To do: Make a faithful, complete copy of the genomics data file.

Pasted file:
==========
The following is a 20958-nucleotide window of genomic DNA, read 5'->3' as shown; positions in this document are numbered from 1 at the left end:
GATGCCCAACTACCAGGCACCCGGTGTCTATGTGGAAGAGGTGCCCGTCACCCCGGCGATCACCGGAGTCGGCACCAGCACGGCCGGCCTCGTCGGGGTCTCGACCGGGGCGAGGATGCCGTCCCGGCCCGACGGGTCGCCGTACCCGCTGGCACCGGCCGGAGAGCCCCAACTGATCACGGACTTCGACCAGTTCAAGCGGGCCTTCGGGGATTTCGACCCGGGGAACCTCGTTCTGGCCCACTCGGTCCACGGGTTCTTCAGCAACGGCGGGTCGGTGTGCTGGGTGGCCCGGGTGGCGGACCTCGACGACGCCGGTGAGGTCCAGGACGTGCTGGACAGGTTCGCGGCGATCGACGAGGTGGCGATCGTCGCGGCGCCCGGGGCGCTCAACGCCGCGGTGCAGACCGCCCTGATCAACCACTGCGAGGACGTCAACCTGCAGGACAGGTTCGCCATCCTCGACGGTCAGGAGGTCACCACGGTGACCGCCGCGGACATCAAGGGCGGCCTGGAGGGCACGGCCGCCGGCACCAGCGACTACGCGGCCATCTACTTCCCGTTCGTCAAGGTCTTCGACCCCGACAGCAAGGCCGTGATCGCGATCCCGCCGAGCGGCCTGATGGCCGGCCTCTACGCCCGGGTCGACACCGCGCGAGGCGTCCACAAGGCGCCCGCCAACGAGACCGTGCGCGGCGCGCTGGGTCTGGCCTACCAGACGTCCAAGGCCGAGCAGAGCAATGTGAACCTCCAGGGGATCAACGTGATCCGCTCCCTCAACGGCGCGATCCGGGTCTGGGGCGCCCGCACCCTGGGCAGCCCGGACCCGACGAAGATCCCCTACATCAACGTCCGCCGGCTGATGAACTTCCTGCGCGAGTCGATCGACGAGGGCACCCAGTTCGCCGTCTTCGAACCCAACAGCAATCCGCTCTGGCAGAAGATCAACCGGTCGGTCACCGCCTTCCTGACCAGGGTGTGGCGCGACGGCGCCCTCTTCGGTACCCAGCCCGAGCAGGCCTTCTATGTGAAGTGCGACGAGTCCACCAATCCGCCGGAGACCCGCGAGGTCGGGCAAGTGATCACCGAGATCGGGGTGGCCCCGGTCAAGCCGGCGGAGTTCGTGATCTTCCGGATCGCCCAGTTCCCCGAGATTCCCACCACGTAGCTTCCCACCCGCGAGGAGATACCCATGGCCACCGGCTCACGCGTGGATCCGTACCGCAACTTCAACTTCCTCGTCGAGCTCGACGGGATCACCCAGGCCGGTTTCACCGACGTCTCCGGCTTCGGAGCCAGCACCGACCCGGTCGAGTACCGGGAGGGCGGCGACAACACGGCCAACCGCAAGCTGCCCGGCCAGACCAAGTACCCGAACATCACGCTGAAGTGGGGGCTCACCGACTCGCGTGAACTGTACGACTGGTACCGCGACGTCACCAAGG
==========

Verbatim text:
The following is a 20958-nucleotide window of genomic DNA, read 5'->3' as shown; positions in this document are numbered from 1 at the left end:
GATGCCCAACTACCAGGCACCCGGTGTCTATGTGGAAGAGGTGCCCGTCACCCCGGCGATCACCGGAGTCGGCACCAGCACGGCCGGCCTCGTCGGGGTCTCGACCGGGGCGAGGATGCCGTCCCGGCCCGACGGGTCGCCGTACCCGCTGGCACCGGCCGGAGAGCCCCAACTGATCACGGACTTCGACCAGTTCAAGCGGGCCTTCGGGGATTTCGACCCGGGGAACCTCGTTCTGGCCCACTCGGTCCACGGGTTCTTCAGCAACGGCGGGTCGGTGTGCTGGGTGGCCCGGGTGGCGGACCTCGACGACGCCGGTGAGGTCCAGGACGTGCTGGACAGGTTCGCGGCGATCGACGAGGTGGCGATCGTCGCGGCGCCCGGGGCGCTCAACGCCGCGGTGCAGACCGCCCTGATCAACCACTGCGAGGACGTCAACCTGCAGGACAGGTTCGCCATCCTCGACGGTCAGGAGGTCACCACGGTGACCGCCGCGGACATCAAGGGCGGCCTGGAGGGCACGGCCGCCGGCACCAGCGACTACGCGGCCATCTACTTCCCGTTCGTCAAGGTCTTCGACCCCGACAGCAAGGCCGTGATCGCGATCCCGCCGAGCGGCCTGATGGCCGGCCTCTACGCCCGGGTCGACACCGCGCGAGGCGTCCACAAGGCGCCCGCCAACGAGACCGTGCGCGGCGCGCTGGGTCTGGCCTACCAGACGTCCAAGGCCGAGCAGAGCAATGTGAACCTCCAGGGGATCAACGTGATCCGCTCCCTCAACGGCGCGATCCGGGTCTGGGGCGCCCGCACCCTGGGCAGCCCGGACCCGACGAAGATCCCCTACATCAACGTCCGCCGGCTGATGAACTTCCTGCGCGAGTCGATCGACGAGGGCACCCAGTTCGCCGTCTTCGAACCCAACAGCAATCCGCTCTGGCAGAAGATCAACCGGTCGGTCACCGCCTTCCTGACCAGGGTGTGGCGCGACGGCGCCCTCTTCGGTACCCAGCCCGAGCAGGCCTTCTATGTGAAGTGCGACGAGTCCACCAATCCGCCGGAGACCCGCGAGGTCGGGCAAGTGATCACCGAGATCGGGGTGGCCCCGGTCAAGCCGGCGGAGTTCGTGATCTTCCGGATCGCCCAGTTCCCCGAGATTCCCACCACGTAGCTTCCCACCCGCGAGGAGATACCCATGGCCACCGGCTCACGCGTGGATCCGTACCGCAACTTCAACTTCCTCGTCGAGCTCGACGGGATCACCCAGGCCGGTTTCACCGACGTCTCCGGCTTCGGAGCCAGCACCGACCCGGTCGAGTACCGGGAGGGCGGCGACAACACGGCCAACCGCAAGCTGCCCGGCCAGACCAAGTACCCGAACATCACGCTGAAGTGGGGGCTCACCGACTCGCGTGAACTGTACGACTGGTACCGCGACGTCACCAAGG